Other things that are not included on a PFS include small personal property assets such as furniture and household goods. While they may be a large expense, they are not typically valuable enough to qualify as an asset.

Example of a Personal Financial Statement

Now that you understand what a personal financial statement is and why it’s important, let’s look at an example. Take, for example, Sam who is a young professional and wants to start planning for retirement. She has started saving with her company’s 401(k) match, purchased her first home and has a car that she loves. However, she wants to be sure that she is set up well for retirement, so her financial advisor has asked her to prepare a PFS to understand where she stands currently.

Sam’s home is worth $200,000, and the car she drives is worth $30,000. After several years of working hard, she has $60,000 in investments and 401(k) funds and she keeps about $5,000 in an emergency fund. Her assets total $295,000.

For liabilities, she owes $150,000 on her home, $10,000 on her car and she has about $3,000 in credit card debt. She pays the minimum balance or payment on each liability each month. Her liabilities total $163,000.

Her assets are worth $295,000 but she owes a total of $163,000. Therefore, when we subtract her liabilities from her assets, her net worth is $132,000.

The Bottom Line

coins, model car, calculator, notepad

A personal financial statement is a common starting point for people who are looking to invest or borrow money. It helps both the individual and the financial institution understand the person’s financial responsibility and what his or her options are moving forward.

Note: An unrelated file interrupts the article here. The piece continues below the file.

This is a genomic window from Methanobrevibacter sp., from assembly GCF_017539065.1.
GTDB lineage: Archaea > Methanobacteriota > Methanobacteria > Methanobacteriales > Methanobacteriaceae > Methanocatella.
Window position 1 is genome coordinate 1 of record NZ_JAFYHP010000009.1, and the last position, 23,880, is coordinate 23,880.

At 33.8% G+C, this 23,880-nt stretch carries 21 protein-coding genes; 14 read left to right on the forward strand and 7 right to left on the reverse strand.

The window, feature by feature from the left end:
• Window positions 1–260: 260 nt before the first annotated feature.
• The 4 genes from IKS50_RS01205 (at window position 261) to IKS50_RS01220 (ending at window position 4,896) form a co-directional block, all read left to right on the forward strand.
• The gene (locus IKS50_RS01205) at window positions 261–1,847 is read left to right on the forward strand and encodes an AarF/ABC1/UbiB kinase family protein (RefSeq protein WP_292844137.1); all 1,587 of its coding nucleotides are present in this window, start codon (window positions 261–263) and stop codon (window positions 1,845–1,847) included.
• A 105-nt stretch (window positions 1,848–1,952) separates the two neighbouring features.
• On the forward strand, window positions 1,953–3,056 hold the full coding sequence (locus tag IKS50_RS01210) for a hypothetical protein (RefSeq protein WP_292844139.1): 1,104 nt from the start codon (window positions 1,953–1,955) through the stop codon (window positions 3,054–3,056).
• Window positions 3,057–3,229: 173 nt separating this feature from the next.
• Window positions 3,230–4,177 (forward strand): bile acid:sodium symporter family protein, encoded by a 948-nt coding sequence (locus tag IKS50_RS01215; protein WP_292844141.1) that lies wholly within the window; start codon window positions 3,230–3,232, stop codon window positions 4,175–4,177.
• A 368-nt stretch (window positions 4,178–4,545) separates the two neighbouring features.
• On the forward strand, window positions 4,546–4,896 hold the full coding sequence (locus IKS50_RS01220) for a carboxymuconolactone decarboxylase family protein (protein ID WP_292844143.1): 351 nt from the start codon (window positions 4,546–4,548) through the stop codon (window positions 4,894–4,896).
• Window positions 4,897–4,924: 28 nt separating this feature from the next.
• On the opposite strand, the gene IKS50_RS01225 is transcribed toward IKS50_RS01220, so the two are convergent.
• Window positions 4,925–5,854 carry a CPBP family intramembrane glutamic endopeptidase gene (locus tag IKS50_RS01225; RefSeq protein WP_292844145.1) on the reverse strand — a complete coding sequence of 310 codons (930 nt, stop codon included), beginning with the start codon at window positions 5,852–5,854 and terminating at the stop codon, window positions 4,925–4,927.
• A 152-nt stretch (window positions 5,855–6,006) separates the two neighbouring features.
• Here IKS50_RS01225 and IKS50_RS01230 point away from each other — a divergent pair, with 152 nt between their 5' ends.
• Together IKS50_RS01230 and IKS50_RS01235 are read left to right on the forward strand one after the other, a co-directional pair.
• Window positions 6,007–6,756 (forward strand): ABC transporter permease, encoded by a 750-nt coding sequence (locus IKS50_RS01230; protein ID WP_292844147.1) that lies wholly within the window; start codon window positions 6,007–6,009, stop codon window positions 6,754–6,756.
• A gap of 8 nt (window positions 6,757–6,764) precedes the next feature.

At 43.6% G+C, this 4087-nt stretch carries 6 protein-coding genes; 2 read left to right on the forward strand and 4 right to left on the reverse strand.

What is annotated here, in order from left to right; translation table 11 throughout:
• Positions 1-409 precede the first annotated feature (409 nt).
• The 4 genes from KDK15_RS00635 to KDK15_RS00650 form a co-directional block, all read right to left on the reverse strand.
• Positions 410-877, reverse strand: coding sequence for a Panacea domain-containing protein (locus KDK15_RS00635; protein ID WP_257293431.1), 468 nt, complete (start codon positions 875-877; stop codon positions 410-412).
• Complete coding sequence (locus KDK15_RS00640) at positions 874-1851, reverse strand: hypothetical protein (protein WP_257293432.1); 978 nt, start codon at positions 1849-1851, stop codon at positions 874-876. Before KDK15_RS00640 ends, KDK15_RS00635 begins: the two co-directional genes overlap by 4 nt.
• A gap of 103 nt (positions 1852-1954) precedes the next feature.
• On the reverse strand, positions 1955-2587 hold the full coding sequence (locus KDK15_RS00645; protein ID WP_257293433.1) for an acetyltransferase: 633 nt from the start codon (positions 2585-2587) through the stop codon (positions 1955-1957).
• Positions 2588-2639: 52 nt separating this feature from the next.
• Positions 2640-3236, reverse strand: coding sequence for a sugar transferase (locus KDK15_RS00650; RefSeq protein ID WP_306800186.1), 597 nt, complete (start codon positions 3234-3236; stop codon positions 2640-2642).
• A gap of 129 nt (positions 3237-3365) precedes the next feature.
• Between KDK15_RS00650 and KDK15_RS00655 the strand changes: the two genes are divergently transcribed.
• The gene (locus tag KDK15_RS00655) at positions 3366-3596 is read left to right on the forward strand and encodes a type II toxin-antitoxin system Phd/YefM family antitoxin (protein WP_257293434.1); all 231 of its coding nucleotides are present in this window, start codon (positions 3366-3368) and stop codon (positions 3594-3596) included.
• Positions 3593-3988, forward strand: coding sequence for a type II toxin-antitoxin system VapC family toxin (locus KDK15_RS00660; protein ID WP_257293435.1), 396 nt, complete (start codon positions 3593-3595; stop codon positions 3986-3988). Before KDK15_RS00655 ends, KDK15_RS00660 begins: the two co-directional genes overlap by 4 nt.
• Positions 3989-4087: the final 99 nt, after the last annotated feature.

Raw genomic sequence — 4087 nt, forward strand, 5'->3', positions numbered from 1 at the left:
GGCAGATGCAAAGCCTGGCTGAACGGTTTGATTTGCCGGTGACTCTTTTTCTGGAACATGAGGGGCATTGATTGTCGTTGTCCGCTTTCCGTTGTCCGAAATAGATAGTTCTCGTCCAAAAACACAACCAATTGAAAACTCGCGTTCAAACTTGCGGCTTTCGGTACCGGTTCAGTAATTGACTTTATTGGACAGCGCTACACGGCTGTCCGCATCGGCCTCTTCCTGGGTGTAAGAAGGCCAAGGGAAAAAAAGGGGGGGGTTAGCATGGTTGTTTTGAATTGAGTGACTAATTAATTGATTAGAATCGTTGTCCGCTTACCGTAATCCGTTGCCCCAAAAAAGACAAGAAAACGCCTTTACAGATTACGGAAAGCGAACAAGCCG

If you need help finding a financial advisor, try our financial advisor matching tool. A financial advisor can help you make educated decisions regarding your assets, liabilities and wealth creation.

Tips for Building a Personal Financial Statement

  • Consider talking to a financial advisor about creating a personal financial statement. Finding the right financial advisor who fits your needs doesn’t have to be hard. SmartAsset’s free tool  can match you with up to three local financial advisors, and you can choose the one who is best for you. If you’re ready, get started now.
  • Part of getting your personal finances in order is to be aware of common misconceptions about the subject. Knowing the ones that appear most frequently will help you avoid such mistakes. If one of your personal financial goals is stability, be sure to follow the 10 most important steps to that goal.

Photo credit: ©iStock.com/utah778, ©iStock.com/Ildo Frazao, ©iStock.com/sureeporn

Ashley Kilroy Ashley Chorpenning is an experienced financial writer currently serving as an investment and insurance expert at SmartAsset. In addition to being a contributing writer at SmartAsset, she writes for solo entrepreneurs as well as for Fortune 500 companies. Ashley is a finance graduate of the University of Cincinnati. When she isn’t helping people understand their finances, you may find Ashley cage diving with great whites or on safari in South Africa.